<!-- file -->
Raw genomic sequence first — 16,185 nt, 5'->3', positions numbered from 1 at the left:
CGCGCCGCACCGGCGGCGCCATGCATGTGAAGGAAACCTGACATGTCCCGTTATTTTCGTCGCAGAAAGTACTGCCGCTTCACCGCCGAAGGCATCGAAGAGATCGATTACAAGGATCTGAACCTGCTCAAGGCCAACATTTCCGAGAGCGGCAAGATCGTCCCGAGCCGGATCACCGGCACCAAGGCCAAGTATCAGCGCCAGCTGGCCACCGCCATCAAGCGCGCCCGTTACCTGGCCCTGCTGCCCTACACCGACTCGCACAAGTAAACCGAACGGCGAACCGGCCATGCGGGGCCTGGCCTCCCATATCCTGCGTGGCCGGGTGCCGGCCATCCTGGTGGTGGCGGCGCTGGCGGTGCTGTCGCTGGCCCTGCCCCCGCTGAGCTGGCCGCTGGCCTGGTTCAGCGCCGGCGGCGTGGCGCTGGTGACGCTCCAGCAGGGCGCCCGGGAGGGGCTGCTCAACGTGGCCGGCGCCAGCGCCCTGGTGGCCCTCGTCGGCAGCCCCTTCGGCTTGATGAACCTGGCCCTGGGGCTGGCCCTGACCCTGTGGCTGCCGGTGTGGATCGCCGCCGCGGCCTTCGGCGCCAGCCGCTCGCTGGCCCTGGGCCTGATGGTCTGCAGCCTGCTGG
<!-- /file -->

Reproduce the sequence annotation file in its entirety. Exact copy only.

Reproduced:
Raw genomic sequence first — 16,185 nt, 5'->3', positions numbered from 1 at the left:
CGCGCCGCACCGGCGGCGCCATGCATGTGAAGGAAACCTGACATGTCCCGTTATTTTCGTCGCAGAAAGTACTGCCGCTTCACCGCCGAAGGCATCGAAGAGATCGATTACAAGGATCTGAACCTGCTCAAGGCCAACATTTCCGAGAGCGGCAAGATCGTCCCGAGCCGGATCACCGGCACCAAGGCCAAGTATCAGCGCCAGCTGGCCACCGCCATCAAGCGCGCCCGTTACCTGGCCCTGCTGCCCTACACCGACTCGCACAAGTAAACCGAACGGCGAACCGGCCATGCGGGGCCTGGCCTCCCATATCCTGCGTGGCCGGGTGCCGGCCATCCTGGTGGTGGCGGCGCTGGCGGTGCTGTCGCTGGCCCTGCCCCCGCTGAGCTGGCCGCTGGCCTGGTTCAGCGCCGGCGGCGTGGCGCTGGTGACGCTCCAGCAGGGCGCCCGGGAGGGGCTGCTCAACGTGGCCGGCGCCAGCGCCCTGGTGGCCCTCGTCGGCAGCCCCTTCGGCTTGATGAACCTGGCCCTGGGGCTGGCCCTGACCCTGTGGCTGCCGGTGTGGATCGCCGCCGCGGCCTTCGGCGCCAGCCGCTCGCTGGCCCTGGGCCTGATGGTCTGCAGCCTGCTGG